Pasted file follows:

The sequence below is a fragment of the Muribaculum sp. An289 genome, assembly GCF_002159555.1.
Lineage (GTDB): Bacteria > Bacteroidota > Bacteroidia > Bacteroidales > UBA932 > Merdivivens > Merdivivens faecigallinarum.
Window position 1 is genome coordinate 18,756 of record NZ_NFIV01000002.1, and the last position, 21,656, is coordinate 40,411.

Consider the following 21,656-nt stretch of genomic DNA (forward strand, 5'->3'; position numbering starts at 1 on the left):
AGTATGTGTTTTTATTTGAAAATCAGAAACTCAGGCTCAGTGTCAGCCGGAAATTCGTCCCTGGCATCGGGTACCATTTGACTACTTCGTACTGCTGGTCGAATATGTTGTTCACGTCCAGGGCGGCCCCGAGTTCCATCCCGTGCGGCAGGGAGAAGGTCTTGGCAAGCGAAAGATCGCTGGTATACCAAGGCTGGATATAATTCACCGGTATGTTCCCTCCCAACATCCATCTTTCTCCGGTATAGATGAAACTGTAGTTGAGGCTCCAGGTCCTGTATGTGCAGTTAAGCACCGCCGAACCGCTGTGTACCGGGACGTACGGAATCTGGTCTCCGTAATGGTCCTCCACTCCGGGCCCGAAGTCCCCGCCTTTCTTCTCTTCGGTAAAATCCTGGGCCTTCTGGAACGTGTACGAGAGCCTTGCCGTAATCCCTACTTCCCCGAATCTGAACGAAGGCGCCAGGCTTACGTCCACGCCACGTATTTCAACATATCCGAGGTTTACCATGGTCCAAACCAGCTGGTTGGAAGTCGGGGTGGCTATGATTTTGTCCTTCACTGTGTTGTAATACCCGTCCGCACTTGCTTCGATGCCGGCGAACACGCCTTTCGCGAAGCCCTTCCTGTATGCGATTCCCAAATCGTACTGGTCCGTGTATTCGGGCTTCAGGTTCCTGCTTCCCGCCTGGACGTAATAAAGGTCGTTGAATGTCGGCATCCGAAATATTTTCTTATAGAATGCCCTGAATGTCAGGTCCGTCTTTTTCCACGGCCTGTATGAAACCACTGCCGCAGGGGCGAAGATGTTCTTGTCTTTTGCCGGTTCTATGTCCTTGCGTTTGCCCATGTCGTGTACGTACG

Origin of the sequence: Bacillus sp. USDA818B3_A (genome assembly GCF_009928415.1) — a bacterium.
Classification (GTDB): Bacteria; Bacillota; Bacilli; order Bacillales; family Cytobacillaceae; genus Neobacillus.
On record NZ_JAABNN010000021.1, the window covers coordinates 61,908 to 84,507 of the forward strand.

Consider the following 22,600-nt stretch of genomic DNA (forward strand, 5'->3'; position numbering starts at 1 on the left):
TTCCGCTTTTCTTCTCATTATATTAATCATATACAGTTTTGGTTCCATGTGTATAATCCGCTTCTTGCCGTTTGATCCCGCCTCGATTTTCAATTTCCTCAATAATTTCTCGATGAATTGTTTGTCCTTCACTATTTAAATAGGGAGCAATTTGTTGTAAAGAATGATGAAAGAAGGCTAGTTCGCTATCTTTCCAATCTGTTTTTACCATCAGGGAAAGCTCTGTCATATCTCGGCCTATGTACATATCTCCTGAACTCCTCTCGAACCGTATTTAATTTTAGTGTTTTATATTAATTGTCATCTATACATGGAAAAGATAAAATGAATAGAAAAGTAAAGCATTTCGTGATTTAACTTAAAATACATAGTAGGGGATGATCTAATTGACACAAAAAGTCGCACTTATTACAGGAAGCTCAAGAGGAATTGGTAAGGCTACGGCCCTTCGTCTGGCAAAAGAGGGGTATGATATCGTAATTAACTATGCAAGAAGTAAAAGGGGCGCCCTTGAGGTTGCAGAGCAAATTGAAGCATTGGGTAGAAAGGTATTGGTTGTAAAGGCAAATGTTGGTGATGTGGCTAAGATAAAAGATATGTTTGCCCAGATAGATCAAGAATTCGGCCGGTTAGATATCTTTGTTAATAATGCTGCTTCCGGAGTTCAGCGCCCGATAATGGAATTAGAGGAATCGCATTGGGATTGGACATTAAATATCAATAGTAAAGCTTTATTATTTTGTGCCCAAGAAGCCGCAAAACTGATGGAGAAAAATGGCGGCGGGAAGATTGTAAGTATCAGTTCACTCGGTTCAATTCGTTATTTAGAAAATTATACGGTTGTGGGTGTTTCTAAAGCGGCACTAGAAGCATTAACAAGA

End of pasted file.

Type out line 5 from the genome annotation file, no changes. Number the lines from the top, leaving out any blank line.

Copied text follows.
AGTATGTGTTTTTATTTGAAAATCAGAAACTCAGGCTCAGTGTCAGCCGGAAATTCGTCCCTGGCATCGGGTACCATTTGACTACTTCGTACTGCTGGTCGAATATGTTGTTCACGTCCAGGGCGGCCCCGAGTTCCATCCCGTGCGGCAGGGAGAAGGTCTTGGCAAGCGAAAGATCGCTGGTATACCAAGGCTGGATATAATTCACCGGTATGTTCCCTCCCAACATCCATCTTTCTCCGGTATAGATGAAACTGTAGTTGAGGCTCCAGGTCCTGTATGTGCAGTTAAGCACCGCCGAACCGCTGTGTACCGGGACGTACGGAATCTGGTCTCCGTAATGGTCCTCCACTCCGGGCCCGAAGTCCCCGCCTTTCTTCTCTTCGGTAAAATCCTGGGCCTTCTGGAACGTGTACGAGAGCCTTGCCGTAATCCCTACTTCCCCGAATCTGAACGAAGGCGCCAGGCTTACGTCCACGCCACGTATTTCAACATATCCGAGGTTTACCATGGTCCAAACCAGCTGGTTGGAAGTCGGGGTGGCTATGATTTTGTCCTTCACTGTGTTGTAATACCCGTCCGCACTTGCTTCGATGCCGGCGAACACGCCTTTCGCGAAGCCCTTCCTGTATGCGATTCCCAAATCGTACTGGTCCGTGTATTCGGGCTTCAGGTTCCTGCTTCCCGCCTGGACGTAATAAAGGTCGTTGAATGTCGGCATCCGAAATATTTTCTTATAGAATGCCCTGAATGTCAGGTCCGTCTTTTTCCACGGCCTGTATGAAACCACTGCCGCAGGGGCGAAGATGTTCTTGTCTTTTGCCGGTTCTATGTCCTTGCGTTTGCCCATGTCGTGTACGTACG